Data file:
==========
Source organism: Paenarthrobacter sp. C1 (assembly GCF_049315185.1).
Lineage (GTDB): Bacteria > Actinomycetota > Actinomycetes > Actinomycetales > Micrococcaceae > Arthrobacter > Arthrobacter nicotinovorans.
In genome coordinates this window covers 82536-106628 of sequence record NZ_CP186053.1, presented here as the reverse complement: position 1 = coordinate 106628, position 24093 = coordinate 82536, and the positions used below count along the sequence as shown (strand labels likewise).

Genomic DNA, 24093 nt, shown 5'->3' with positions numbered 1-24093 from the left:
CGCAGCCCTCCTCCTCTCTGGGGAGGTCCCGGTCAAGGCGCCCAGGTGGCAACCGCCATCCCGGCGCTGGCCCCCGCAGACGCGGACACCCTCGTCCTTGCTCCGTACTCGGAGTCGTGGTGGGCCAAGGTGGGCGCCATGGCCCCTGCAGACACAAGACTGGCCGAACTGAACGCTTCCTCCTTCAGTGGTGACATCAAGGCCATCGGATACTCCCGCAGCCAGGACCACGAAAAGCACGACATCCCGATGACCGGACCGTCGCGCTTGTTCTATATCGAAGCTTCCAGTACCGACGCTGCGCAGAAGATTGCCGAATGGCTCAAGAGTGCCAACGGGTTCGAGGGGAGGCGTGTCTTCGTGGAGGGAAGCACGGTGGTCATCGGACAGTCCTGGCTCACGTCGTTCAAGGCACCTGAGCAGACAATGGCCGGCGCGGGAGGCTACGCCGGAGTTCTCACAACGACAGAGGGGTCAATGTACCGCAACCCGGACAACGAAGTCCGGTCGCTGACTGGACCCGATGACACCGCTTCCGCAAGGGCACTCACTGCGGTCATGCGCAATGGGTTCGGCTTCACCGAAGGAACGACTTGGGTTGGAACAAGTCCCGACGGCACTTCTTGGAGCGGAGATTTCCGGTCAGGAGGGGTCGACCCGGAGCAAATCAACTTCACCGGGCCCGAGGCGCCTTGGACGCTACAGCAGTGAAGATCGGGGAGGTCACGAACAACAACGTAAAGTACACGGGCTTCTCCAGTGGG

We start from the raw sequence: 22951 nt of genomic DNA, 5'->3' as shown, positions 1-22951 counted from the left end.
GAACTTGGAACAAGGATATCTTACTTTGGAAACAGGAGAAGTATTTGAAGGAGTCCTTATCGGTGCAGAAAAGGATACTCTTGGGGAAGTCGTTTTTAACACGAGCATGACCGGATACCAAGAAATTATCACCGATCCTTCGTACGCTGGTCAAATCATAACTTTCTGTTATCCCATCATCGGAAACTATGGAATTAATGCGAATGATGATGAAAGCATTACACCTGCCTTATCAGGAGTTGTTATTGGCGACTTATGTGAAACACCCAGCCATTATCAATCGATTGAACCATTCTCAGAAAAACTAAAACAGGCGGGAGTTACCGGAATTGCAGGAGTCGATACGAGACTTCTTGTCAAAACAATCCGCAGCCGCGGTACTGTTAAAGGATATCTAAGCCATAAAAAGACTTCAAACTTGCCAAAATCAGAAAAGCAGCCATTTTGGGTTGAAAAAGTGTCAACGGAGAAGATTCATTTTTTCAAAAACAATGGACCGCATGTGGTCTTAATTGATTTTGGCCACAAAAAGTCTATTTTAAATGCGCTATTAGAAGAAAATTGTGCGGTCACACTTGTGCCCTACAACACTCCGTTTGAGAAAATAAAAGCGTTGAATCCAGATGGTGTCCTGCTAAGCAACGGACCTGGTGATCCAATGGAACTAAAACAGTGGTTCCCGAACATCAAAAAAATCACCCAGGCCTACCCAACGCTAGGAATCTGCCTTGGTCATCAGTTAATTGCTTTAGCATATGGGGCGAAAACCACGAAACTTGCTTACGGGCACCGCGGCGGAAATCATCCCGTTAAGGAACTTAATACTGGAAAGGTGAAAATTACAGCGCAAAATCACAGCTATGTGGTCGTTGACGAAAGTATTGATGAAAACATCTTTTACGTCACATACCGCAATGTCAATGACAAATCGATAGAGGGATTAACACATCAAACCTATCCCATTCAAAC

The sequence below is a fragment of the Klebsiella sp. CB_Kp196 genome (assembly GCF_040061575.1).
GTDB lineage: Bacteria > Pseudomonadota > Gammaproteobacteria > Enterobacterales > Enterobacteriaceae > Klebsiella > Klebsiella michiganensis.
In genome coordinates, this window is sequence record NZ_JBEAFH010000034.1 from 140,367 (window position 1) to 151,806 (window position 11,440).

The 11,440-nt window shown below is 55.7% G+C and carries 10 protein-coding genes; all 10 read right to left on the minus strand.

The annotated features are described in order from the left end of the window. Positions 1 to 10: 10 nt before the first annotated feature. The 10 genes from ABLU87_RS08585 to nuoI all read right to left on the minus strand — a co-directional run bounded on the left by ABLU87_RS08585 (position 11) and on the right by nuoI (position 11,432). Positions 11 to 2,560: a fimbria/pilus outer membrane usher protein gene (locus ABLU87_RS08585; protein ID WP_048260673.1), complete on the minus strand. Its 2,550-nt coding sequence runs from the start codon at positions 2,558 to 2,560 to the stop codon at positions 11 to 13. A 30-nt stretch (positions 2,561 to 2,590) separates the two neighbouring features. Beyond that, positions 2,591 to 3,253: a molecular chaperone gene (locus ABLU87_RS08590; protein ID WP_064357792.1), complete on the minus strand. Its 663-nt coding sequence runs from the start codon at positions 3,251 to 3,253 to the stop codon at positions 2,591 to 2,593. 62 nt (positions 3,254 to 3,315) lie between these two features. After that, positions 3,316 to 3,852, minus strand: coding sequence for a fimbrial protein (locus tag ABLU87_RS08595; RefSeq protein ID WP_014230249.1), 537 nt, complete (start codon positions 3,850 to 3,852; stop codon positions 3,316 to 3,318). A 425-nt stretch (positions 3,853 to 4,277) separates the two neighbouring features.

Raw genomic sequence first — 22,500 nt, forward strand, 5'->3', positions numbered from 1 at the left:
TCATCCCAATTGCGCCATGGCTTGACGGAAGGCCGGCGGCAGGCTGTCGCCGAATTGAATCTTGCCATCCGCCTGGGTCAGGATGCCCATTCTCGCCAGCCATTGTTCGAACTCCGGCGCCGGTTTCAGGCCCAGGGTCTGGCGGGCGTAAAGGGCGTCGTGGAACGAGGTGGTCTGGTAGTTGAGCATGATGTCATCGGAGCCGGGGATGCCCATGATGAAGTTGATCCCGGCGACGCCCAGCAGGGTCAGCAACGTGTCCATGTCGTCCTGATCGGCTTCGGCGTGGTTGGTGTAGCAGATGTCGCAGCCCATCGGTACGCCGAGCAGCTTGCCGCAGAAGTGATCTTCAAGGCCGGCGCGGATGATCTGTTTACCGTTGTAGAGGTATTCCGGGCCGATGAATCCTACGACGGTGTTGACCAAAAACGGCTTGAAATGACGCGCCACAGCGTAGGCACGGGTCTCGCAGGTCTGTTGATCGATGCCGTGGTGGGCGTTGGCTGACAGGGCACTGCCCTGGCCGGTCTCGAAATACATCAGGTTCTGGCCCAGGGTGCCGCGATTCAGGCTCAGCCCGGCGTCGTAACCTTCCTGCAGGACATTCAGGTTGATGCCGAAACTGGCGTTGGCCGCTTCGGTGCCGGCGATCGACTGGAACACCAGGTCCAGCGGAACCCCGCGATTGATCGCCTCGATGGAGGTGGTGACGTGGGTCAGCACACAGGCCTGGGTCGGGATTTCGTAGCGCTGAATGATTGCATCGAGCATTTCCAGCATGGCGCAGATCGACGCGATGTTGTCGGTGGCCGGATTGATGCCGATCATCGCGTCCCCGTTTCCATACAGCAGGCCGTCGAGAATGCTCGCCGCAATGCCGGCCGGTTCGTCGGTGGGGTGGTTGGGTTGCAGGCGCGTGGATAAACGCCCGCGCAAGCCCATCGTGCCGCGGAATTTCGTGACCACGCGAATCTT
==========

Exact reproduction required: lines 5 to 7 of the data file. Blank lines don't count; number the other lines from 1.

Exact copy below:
CGCAGCCCTCCTCCTCTCTGGGGAGGTCCCGGTCAAGGCGCCCAGGTGGCAACCGCCATCCCGGCGCTGGCCCCCGCAGACGCGGACACCCTCGTCCTTGCTCCGTACTCGGAGTCGTGGTGGGCCAAGGTGGGCGCCATGGCCCCTGCAGACACAAGACTGGCCGAACTGAACGCTTCCTCCTTCAGTGGTGACATCAAGGCCATCGGATACTCCCGCAGCCAGGACCACGAAAAGCACGACATCCCGATGACCGGACCGTCGCGCTTGTTCTATATCGAAGCTTCCAGTACCGACGCTGCGCAGAAGATTGCCGAATGGCTCAAGAGTGCCAACGGGTTCGAGGGGAGGCGTGTCTTCGTGGAGGGAAGCACGGTGGTCATCGGACAGTCCTGGCTCACGTCGTTCAAGGCACCTGAGCAGACAATGGCCGGCGCGGGAGGCTACGCCGGAGTTCTCACAACGACAGAGGGGTCAATGTACCGCAACCCGGACAACGAAGTCCGGTCGCTGACTGGACCCGATGACACCGCTTCCGCAAGGGCACTCACTGCGGTCATGCGCAATGGGTTCGGCTTCACCGAAGGAACGACTTGGGTTGGAACAAGTCCCGACGGCACTTCTTGGAGCGGAGATTTCCGGTCAGGAGGGGTCGACCCGGAGCAAATCAACTTCACCGGGCCCGAGGCGCCTTGGACGCTACAGCAGTGAAGATCGGGGAGGTCACGAACAACAACGTAAAGTACACGGGCTTCTCCAGTGGG

We start from the raw sequence: 22951 nt of genomic DNA, 5'->3' as shown, positions 1-22951 counted from the left end.
GAACTTGGAACAAGGATATCTTACTTTGGAAACAGGAGAAGTATTTGAAGGAGTCCTTATCGGTGCAGAAAAGGATACTCTTGGGGAAGTCGTTTTTAACACGAGCATGACCGGATACCAAGAAATTATCACCGATCCTTCGTACGCTGGTCAAATCATAACTTTCTGTTATCCCATCATCGGAAACTATGGAATTAATGCGAATGATGATGAAAGCATTACACCTGCCTTATCAGGAGTTGTTATTGGCGACTTATGTGAAACACCCAGCCATTATCAATCGATTGAACCATTCTCAGAAAAACTAAAACAGGCGGGAGTTACCGGAATTGCAGGAGTCGATACGAGACTTCTTGTCAAAACAATCCGCAGCCGCGGTACTGTTAAAGGATATCTAAGCCATAAAAAGACTTCAAACTTGCCAAAATCAGAAAAGCAGCCATTTTGGGTTGAAAAAGTGTCAACGGAGAAGATTCATTTTTTCAAAAACAATGGACCGCATGTGGTCTTAATTGATTTTGGCCACAAAAAGTCTATTTTAAATGCGCTATTAGAAGAAAATTGTGCGGTCACACTTGTGCCCTACAACACTCCGTTTGAGAAAATAAAAGCGTTGAATCCAGATGGTGTCCTGCTAAGCAACGGACCTGGTGATCCAATGGAACTAAAACAGTGGTTCCCGAACATCAAAAAAATCACCCAGGCCTACCCAACGCTAGGAATCTGCCTTGGTCATCAGTTAATTGCTTTAGCATATGGGGCGAAAACCACGAAACTTGCTTACGGGCACCGCGGCGGAAATCATCCCGTTAAGGAACTTAATACTGGAAAGGTGAAAATTACAGCGCAAAATCACAGCTATGTGGTCGTTGACGAAAGTATTGATGAAAACATCTTTTACGTCACATACCGCAATGTCAATGACAAATCGATAGAGGGATTAACACATCAAACCTATCCCATTCAAAC